[MUD-Dev] Economy (was Re: [MUD-Dev] [STORY] Story and populationsize)
daver at mythicentertainment.com
Wed Dec 12 09:55:26 New Zealand Daylight Time 2001
From: Jeff Cole <jeffcontact at mindspring.com>
> From: Dave Rickey
>> Something about your emails keeps my email client (Outlook
>> Express 4.72) from quoting them properly. It's a pain inserting
>> all those ">" indentations by hand.
> Hmmm ... dunno ... is this any better?
>> It's not real in the sense that no realistic limitations on raw
>> materials or labor exist, barring my simulating them there is an
>> infinite supply of both.
> It's a design decision. I would argue that in DAoC, it's much
> more an issue of the skills system as a whole. At the moment,
> raising skills requires overproduction. Combine that with a
> levelling curve far steeper than that of the crafters and you've
> got further issues.
I didn't want a use-based skill gain system, unfortunately I didn't
get to make that decision. Overproduction and tedium are
unavoidable side effects of use-based systems.
>> The essence of the transaction in an economic sense, but I am
>> not creating an economic simulator. I am creating an adjunct to
>> a loot-and-level game. The social interaction is far from an
>> accidental byproduct of the process, it's the *purpose*.
>> Otherwise, why bother?
> But it need not be either/or; they are not mutually exclusive by
> definition (though perhaps they are in a given implementation).
Either you have to be present for the transaction or you do not,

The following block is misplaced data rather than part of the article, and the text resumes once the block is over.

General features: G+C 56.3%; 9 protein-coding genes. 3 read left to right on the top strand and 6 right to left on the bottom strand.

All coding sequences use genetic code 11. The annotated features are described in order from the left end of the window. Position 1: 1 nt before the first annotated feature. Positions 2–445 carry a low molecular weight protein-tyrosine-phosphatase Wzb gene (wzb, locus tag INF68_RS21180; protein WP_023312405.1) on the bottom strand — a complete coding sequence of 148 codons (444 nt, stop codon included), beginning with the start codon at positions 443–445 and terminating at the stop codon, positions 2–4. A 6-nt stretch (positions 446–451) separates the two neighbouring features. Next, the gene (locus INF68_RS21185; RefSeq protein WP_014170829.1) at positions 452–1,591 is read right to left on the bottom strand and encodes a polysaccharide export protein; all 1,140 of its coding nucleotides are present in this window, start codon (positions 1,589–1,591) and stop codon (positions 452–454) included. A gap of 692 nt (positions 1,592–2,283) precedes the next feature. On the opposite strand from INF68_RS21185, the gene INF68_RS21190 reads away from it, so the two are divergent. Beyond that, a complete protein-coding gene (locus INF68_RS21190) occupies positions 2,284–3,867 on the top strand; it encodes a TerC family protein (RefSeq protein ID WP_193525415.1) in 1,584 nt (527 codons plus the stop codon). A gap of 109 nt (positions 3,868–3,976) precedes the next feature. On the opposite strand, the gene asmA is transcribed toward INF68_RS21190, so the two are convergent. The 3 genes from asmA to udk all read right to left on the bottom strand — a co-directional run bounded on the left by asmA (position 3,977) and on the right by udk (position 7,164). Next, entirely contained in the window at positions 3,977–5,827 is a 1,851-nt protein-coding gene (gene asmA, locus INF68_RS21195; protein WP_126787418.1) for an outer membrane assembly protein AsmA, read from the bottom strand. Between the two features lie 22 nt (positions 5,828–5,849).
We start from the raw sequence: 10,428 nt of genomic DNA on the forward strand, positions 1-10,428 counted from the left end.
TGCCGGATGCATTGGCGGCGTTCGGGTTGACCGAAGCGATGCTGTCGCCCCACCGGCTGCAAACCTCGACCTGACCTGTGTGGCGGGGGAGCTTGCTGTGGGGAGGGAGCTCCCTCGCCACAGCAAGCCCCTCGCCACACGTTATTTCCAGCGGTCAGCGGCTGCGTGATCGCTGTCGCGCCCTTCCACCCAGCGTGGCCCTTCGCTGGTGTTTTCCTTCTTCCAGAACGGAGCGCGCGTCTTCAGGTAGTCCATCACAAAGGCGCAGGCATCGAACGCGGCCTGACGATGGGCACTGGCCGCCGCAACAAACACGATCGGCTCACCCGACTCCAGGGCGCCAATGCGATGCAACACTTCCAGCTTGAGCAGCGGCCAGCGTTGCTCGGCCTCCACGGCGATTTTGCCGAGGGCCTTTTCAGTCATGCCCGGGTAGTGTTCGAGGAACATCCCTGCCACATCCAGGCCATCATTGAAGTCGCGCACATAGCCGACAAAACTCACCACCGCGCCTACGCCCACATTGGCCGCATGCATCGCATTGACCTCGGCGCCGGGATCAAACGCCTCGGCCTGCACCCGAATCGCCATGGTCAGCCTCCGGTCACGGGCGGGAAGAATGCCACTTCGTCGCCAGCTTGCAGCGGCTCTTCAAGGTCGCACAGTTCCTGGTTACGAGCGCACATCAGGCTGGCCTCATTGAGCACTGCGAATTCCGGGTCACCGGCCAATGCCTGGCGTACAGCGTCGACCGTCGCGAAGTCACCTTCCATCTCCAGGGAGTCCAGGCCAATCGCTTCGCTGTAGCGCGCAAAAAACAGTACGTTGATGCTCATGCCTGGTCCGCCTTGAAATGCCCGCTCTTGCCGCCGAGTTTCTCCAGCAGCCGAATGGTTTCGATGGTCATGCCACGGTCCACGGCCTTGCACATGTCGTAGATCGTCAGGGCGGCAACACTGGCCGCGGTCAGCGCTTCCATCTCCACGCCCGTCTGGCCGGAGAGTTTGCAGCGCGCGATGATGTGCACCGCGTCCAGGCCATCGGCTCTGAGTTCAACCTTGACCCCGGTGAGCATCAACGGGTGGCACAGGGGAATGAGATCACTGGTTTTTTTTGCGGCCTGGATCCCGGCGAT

it's a binary decision.
> I would say that, by far, the largest socialization that arises
> from the DAoC tradeskill system is crafters socializing. Crafters
> have nothing to do but socialize. And that has absolutely nothing
> to do with the final transaction/interaction with the customer.
So you do not consider the buyer-seller communications to be a form
of social interaction? I take it you didn't continue past where
>> Most of the truly successful tradesmen have become so by
>> cultivating their market, making items for lower-level players
>> at cost in order to educate them to the advantages of crafted
> Any markup that a craftsman of any significant skill (the next
> higher material?) above that which the lower player wants/needs
> could reasonably expect from said player is insignificant to the
Past 20th level equipment, that isn't true. The expenses curve
slows down considerably at that point. It's a 2 or 3 materia (10 to
15 levels) wide window at that point.
>> Yep. One that *works*.
> Sure it works ... ok. Too bad tailoring wasn't designed to be
> valuable within the scope of the game.
The classes that wear tailored products are the classes that do not
tank, they take less wear and tear to their armor and replace it
less frequently. This was a case where the game elements were
defined for over-riding reasons, and I simply accepted the results
and found a way to make them work.
>> I have certain advantages that Congress lacks. I'm not limited
>> by anything, not even the laws of physics. Congress would be
>> hard-pressed to repeal the Law of Gravity. DAoC trades violate
>> Conservation of Mass routinely.
> Red herring.
No, it is not. I can decide that every piece of Plate or Chain
require a corresponding Tailor product and it becomes an immutable
law of nature. There's no chance that someone will come up with an
innovative way to use raw leather or cloth and skip the
sub-assembly, thereby throwing those Tailors out of work.
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